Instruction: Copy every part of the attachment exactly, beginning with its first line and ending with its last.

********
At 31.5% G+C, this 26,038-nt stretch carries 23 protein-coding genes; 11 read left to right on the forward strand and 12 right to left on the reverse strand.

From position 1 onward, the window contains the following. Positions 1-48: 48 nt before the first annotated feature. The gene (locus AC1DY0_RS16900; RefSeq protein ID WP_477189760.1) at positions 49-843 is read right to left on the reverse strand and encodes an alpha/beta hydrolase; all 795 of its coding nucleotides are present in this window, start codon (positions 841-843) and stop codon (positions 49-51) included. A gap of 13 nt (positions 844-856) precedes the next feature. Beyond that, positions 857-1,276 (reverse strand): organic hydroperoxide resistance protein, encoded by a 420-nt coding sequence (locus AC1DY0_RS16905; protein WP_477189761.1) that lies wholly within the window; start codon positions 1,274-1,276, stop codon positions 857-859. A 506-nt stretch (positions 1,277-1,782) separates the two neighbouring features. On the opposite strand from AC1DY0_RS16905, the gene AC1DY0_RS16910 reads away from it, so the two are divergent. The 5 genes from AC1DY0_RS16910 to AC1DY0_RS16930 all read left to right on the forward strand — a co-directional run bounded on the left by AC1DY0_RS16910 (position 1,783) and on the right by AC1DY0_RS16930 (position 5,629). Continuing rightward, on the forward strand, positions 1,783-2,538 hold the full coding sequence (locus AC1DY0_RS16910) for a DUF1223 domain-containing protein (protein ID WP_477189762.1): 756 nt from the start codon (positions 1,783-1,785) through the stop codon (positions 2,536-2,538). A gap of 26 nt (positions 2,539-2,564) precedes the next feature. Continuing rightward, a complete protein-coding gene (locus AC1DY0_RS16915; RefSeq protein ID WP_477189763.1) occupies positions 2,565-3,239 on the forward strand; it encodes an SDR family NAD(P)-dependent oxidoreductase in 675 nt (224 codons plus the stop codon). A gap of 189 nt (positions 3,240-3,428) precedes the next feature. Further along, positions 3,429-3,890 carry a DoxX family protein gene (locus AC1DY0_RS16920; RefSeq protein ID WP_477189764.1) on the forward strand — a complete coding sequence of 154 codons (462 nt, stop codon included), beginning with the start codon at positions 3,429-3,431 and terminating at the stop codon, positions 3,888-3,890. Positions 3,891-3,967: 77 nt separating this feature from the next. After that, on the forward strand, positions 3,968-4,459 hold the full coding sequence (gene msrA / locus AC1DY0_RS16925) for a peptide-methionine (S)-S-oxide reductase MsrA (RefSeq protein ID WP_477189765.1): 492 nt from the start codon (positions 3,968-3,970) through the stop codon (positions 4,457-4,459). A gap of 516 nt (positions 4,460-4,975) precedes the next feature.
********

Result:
At 31.5% G+C, this 26,038-nt stretch carries 23 protein-coding genes; 11 read left to right on the forward strand and 12 right to left on the reverse strand.

From position 1 onward, the window contains the following. Positions 1-48: 48 nt before the first annotated feature. The gene (locus AC1DY0_RS16900; RefSeq protein ID WP_477189760.1) at positions 49-843 is read right to left on the reverse strand and encodes an alpha/beta hydrolase; all 795 of its coding nucleotides are present in this window, start codon (positions 841-843) and stop codon (positions 49-51) included. A gap of 13 nt (positions 844-856) precedes the next feature. Beyond that, positions 857-1,276 (reverse strand): organic hydroperoxide resistance protein, encoded by a 420-nt coding sequence (locus AC1DY0_RS16905; protein WP_477189761.1) that lies wholly within the window; start codon positions 1,274-1,276, stop codon positions 857-859. A 506-nt stretch (positions 1,277-1,782) separates the two neighbouring features. On the opposite strand from AC1DY0_RS16905, the gene AC1DY0_RS16910 reads away from it, so the two are divergent. The 5 genes from AC1DY0_RS16910 to AC1DY0_RS16930 all read left to right on the forward strand — a co-directional run bounded on the left by AC1DY0_RS16910 (position 1,783) and on the right by AC1DY0_RS16930 (position 5,629). Continuing rightward, on the forward strand, positions 1,783-2,538 hold the full coding sequence (locus AC1DY0_RS16910) for a DUF1223 domain-containing protein (protein ID WP_477189762.1): 756 nt from the start codon (positions 1,783-1,785) through the stop codon (positions 2,536-2,538). A gap of 26 nt (positions 2,539-2,564) precedes the next feature. Continuing rightward, a complete protein-coding gene (locus AC1DY0_RS16915; RefSeq protein ID WP_477189763.1) occupies positions 2,565-3,239 on the forward strand; it encodes an SDR family NAD(P)-dependent oxidoreductase in 675 nt (224 codons plus the stop codon). A gap of 189 nt (positions 3,240-3,428) precedes the next feature. Further along, positions 3,429-3,890 carry a DoxX family protein gene (locus AC1DY0_RS16920; RefSeq protein ID WP_477189764.1) on the forward strand — a complete coding sequence of 154 codons (462 nt, stop codon included), beginning with the start codon at positions 3,429-3,431 and terminating at the stop codon, positions 3,888-3,890. Positions 3,891-3,967: 77 nt separating this feature from the next. After that, on the forward strand, positions 3,968-4,459 hold the full coding sequence (gene msrA / locus AC1DY0_RS16925) for a peptide-methionine (S)-S-oxide reductase MsrA (RefSeq protein ID WP_477189765.1): 492 nt from the start codon (positions 3,968-3,970) through the stop codon (positions 4,457-4,459). A gap of 516 nt (positions 4,460-4,975) precedes the next feature.